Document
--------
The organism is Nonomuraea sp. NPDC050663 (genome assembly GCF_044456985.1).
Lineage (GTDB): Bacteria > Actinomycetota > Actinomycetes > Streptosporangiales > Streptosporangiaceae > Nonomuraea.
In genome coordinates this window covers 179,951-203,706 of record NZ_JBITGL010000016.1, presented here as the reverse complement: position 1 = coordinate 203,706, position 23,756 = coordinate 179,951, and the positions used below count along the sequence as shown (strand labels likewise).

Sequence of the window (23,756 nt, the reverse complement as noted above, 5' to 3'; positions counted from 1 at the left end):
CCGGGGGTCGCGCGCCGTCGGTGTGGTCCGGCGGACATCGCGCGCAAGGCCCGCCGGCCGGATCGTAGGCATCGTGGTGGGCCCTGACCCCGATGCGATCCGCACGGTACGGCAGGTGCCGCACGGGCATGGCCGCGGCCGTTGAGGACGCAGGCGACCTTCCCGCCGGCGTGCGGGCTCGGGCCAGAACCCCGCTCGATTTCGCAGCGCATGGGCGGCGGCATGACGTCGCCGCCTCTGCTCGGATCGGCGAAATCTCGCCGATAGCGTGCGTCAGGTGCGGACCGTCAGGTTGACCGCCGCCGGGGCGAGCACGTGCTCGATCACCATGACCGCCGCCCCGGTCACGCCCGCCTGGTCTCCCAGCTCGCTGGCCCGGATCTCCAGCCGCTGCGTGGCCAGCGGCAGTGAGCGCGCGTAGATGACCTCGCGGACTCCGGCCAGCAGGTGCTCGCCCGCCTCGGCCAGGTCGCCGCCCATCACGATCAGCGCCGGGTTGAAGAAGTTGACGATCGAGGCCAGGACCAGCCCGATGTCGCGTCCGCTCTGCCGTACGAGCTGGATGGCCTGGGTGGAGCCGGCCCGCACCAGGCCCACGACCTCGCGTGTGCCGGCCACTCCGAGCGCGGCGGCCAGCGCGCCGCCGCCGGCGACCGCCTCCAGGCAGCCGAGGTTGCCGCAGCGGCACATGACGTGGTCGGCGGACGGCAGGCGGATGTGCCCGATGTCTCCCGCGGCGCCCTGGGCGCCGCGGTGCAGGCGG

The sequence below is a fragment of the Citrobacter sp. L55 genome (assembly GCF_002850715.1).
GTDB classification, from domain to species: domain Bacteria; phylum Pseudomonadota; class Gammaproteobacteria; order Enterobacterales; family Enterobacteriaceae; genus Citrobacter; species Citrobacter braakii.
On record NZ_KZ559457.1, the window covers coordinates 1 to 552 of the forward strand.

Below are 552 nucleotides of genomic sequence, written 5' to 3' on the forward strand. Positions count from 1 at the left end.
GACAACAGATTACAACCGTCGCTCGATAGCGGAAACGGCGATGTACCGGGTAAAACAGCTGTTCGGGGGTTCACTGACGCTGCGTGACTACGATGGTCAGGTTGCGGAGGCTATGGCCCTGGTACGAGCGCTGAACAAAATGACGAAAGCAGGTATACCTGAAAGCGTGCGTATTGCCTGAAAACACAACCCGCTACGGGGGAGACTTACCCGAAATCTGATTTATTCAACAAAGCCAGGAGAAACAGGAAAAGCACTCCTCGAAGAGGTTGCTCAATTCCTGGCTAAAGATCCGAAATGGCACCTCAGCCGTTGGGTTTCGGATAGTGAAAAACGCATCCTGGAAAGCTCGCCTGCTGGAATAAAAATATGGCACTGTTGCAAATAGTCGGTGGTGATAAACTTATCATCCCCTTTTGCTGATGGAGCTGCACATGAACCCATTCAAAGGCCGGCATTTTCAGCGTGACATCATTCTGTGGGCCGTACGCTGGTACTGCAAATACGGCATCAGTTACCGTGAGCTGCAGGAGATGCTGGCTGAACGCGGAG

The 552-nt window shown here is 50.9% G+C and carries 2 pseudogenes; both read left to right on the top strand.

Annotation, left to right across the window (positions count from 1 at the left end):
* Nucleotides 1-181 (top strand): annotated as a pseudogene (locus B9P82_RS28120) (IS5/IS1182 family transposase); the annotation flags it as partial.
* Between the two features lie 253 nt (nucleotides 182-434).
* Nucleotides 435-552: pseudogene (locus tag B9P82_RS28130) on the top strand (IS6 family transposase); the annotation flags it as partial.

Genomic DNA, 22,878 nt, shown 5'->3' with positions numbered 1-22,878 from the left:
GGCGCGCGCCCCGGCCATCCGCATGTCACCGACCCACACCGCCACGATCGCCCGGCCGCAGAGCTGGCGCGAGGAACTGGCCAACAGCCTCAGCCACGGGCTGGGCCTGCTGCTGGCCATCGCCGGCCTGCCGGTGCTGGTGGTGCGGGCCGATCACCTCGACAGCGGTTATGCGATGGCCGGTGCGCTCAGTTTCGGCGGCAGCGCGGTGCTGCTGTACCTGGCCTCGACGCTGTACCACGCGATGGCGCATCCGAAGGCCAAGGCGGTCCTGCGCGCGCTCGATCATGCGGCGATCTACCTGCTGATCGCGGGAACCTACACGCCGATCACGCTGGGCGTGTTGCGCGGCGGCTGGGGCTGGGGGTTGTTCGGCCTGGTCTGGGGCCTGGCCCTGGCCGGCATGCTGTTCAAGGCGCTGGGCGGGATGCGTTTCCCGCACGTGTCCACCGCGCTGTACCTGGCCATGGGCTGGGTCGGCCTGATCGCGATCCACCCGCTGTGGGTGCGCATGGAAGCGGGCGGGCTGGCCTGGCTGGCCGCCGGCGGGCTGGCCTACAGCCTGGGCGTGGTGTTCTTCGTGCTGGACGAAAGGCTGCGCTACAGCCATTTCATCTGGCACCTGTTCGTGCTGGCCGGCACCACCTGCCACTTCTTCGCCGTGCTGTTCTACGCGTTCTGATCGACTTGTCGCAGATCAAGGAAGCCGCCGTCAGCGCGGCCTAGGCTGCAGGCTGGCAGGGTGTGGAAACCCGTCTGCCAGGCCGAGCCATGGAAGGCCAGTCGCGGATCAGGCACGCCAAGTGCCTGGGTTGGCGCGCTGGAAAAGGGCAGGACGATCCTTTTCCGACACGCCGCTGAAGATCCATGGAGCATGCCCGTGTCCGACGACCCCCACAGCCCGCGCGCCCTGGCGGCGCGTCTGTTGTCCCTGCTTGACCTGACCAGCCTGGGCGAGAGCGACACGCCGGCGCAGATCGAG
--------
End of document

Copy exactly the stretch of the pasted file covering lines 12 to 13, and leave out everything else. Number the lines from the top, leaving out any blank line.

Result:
Annotation, left to right across the window (positions count from 1 at the left end):
* Nucleotides 1-181 (top strand): annotated as a pseudogene (locus B9P82_RS28120) (IS5/IS1182 family transposase); the annotation flags it as partial.